Interior of Orewa restaurant Cheek and Chong. Photo / Rebecca Zephyr Thomas

Restaurant Review: Cheek and Chong, Orewa

Find decent Asian fare at Cheek and Chong, a new restaurant expanding dining options in Orewa

Address: 348 Hibiscus Coast Highway, Orewa
Phone: (09) 421 1123
Drinks: Fully licensed
Reservations: Accepted
From the menu: Pad thai $31, chicken satay $15, green papaya salad $18, prawn and coconut salad $20, dumplings $16, lemongrass chicken $28, wok tossed greens $11, summer rolls $15
Rating: 16/20
Score: 0-7 Steer clear. 8-12 Disappointing, give it a miss. 13-15 Good, give it a go. 16-18 Great, plan a visit. 19-20 Outstanding, don’t delay.

I don’t often take my family on a restaurant review because when you are in charge of children it’s very hard to focus on anything but the children. It’s like trying to review a book while that book is on fire.

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But look, we were coming back from Tawharanui after a long day in the sun and as I saw the turnoff to Orewa I remembered that my hairdresser (a local) had told me about a new Asian restaurant everyone in the town was talking about. The prospect of a cold beer and hot noodles was simply too tempting and so the five of us rocked up and tried not to ruin our waiter’s day.

“Look! Look at those children,” I said, pointing to three blond beach babies sitting with perfect posture at the table next to us, quietly eating their respective meals. “Try to be like them.”

Orewa restaurant Cheek and Chong. Photo / Rebecca Zephyr Thomas

And to be honest, my lot did me proud. There was a bit of “Felix! No more headstands under the table!” but mostly I got to eat my food, look around and pass judgment on the place just like I do every other week. And my judgment is that Cheek and Chong is a lovely spot, with good food, and though at times it feels a little expensive you can console yourself that at least you’re saving money by not using the toll road.

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The restaurant is apparently owned by the same people as Tok Tok in Takapuna, so the business model clearly involves saving beach communities from their limited dining options. Tok Tok must be going well because the latest fit-out looks to have cost some money, with shiny new everything and an elaborate theme where the roof is decorated with lots of upside-down furniture. No wonder Felix spent so much time on his head.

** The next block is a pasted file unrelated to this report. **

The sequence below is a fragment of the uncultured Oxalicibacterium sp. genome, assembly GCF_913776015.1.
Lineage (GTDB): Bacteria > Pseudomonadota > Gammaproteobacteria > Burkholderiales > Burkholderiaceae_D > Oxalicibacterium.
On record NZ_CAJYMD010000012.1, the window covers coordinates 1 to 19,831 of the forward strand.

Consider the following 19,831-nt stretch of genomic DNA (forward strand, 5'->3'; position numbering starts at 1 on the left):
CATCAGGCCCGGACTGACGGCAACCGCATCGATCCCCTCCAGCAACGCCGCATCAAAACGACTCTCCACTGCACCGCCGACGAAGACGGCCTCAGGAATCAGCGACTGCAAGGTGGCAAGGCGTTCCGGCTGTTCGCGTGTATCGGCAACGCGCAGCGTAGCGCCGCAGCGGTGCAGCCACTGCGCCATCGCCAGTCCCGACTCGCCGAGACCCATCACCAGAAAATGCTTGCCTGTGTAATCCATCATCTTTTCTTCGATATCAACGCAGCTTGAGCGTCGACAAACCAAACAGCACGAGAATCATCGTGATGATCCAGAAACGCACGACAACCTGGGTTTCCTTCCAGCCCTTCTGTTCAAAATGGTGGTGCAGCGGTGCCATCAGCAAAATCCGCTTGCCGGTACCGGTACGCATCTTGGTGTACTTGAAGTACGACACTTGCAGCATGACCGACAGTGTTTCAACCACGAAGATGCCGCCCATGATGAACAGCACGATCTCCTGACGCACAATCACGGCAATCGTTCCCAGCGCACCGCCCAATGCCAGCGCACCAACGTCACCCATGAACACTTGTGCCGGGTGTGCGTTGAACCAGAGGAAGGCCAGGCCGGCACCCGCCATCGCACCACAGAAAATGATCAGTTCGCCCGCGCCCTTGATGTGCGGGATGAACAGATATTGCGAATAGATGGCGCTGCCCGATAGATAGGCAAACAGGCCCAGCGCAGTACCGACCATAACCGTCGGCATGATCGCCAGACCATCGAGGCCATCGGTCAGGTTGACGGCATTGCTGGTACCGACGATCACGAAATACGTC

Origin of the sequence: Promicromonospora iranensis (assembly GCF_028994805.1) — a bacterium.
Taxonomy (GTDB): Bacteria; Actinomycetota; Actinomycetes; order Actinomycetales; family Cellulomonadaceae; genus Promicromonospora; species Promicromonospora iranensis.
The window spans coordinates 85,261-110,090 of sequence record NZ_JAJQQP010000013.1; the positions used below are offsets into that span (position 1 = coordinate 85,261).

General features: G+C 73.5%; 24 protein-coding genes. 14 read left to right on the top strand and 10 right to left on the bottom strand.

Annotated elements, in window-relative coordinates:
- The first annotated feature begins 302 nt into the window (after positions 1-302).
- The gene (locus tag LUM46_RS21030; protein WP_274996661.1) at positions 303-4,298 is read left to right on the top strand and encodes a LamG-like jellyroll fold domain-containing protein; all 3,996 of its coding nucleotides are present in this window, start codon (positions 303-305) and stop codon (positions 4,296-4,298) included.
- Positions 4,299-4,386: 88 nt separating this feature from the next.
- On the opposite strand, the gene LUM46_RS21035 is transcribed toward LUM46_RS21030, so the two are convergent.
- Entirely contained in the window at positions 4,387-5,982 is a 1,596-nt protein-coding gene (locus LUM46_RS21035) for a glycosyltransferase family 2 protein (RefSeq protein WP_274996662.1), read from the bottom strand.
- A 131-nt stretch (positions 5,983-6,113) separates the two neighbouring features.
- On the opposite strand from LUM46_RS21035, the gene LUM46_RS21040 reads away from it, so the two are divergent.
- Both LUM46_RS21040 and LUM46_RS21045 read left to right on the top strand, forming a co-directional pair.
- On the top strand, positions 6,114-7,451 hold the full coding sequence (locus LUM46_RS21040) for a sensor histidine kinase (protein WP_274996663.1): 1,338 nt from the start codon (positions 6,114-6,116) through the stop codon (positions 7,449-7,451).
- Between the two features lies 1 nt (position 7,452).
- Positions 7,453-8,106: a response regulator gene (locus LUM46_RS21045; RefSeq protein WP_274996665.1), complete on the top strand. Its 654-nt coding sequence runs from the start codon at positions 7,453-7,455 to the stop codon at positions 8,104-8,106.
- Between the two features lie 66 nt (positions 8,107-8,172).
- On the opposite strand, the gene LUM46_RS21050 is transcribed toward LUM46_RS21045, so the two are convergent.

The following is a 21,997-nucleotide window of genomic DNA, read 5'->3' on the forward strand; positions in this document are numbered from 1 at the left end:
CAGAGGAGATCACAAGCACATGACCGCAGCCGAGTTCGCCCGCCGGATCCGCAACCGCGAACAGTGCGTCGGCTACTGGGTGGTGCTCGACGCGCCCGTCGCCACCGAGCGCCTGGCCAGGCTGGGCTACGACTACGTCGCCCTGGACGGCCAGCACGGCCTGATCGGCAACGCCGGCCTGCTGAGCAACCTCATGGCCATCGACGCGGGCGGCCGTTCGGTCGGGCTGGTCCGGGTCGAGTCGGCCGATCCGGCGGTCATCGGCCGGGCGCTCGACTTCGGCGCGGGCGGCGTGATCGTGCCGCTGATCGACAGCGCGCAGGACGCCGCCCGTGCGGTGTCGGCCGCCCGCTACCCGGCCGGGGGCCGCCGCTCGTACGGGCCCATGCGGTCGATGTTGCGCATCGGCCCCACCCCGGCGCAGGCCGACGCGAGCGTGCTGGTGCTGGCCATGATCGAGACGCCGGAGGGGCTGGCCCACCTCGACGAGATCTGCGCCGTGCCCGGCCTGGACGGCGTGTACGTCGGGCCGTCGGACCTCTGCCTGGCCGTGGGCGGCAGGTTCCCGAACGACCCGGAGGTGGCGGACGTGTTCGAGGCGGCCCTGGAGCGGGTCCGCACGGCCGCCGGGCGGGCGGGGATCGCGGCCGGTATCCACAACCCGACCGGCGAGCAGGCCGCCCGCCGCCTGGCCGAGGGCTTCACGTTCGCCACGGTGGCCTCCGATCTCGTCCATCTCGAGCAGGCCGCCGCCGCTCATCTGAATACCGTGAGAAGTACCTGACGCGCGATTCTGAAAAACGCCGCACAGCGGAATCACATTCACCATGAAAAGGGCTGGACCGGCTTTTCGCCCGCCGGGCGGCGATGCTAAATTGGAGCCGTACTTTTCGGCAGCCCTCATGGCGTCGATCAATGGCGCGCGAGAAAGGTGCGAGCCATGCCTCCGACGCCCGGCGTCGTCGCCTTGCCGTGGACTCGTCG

The menu won’t exactly destroy your preconceptions about what an Asian restaurant can be. It’s mostly a bunch of recognisable names — green papaya salad, shaking beef, pad thai — done very solidly, with occasional innovations to make something fancier or replace an out-of-season ingredient.

Interior of Orewa restaurant Cheek and Chong. Photo / Rebecca Zephyr Thomas

There was no children’s menu that I could see but they were cool about serving the chilli jam on the side rather than mixing it through and offered a couple of side dishes — like wok-tossed broccoli and zucchini in oyster sauce — that looked a lot like something we would serve up to the children at home (this is a bit of a humblebrag I’ll admit but I can take no credit for the incredible eating habits of my son and daughters. I would have stuck with something safe like cheese on toast for every meal if it weren’t for the perseverance and imagination of my wife, who has now got all three of them eating the colours of the rainbow and giving most new things a go).

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The staff were initially hit and miss, looking pretty unimpressed when we arrived without a booking and not letting us have one of the 10 empty outdoor tables despite us promising to be out within the hour. But I think they warmed up to us and us to them plus, in the end, a seat at the booth was perfect, the big open doors and breezy light making us feel like we were still part of the summer day.

The place was staffed by a familiar combination of grim-faced owner, ultra-competent manager and half a dozen friendly locals, and even when the food knowledge was sparse, the resort-town vibe Orewa now projects pretty strongly made you give them a fair bit of leeway.

The lemongrass half chicken was a stand-out dish. Photo / Rebecca Zephyr Thomas

Stand-out dishes included the lemongrass half chicken — pretty simply done but juicy from thigh to breast and served with a simple coriander mayo that really did the trick. The pad thai wasn’t a definitive version but they did it with wide, rolled-up rice noodles, which do a good job of soaking up sauce, and the pork belly and prawn stirred through it made it almost luxe enough to justify the $31 price tag.

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When you eat spicy food all the time it becomes really hard to assess the heat level of something you’re about to serve to your children. I got it badly wrong with a (nonetheless delicious) kaffir chicken satay and ended up having to pour cold water into Felix’s ouchy mouth.

It would have been a great time to have a bowl of rice but though we’d ordered one it never came (they didn’t forget to charge us for it). Aside from this it was hard to fault their systems, and I reckon they’re set up to cream it as people outside of Orewa realise Madam Woo isn’t the last chance for decent food as you head north on State Highway One.

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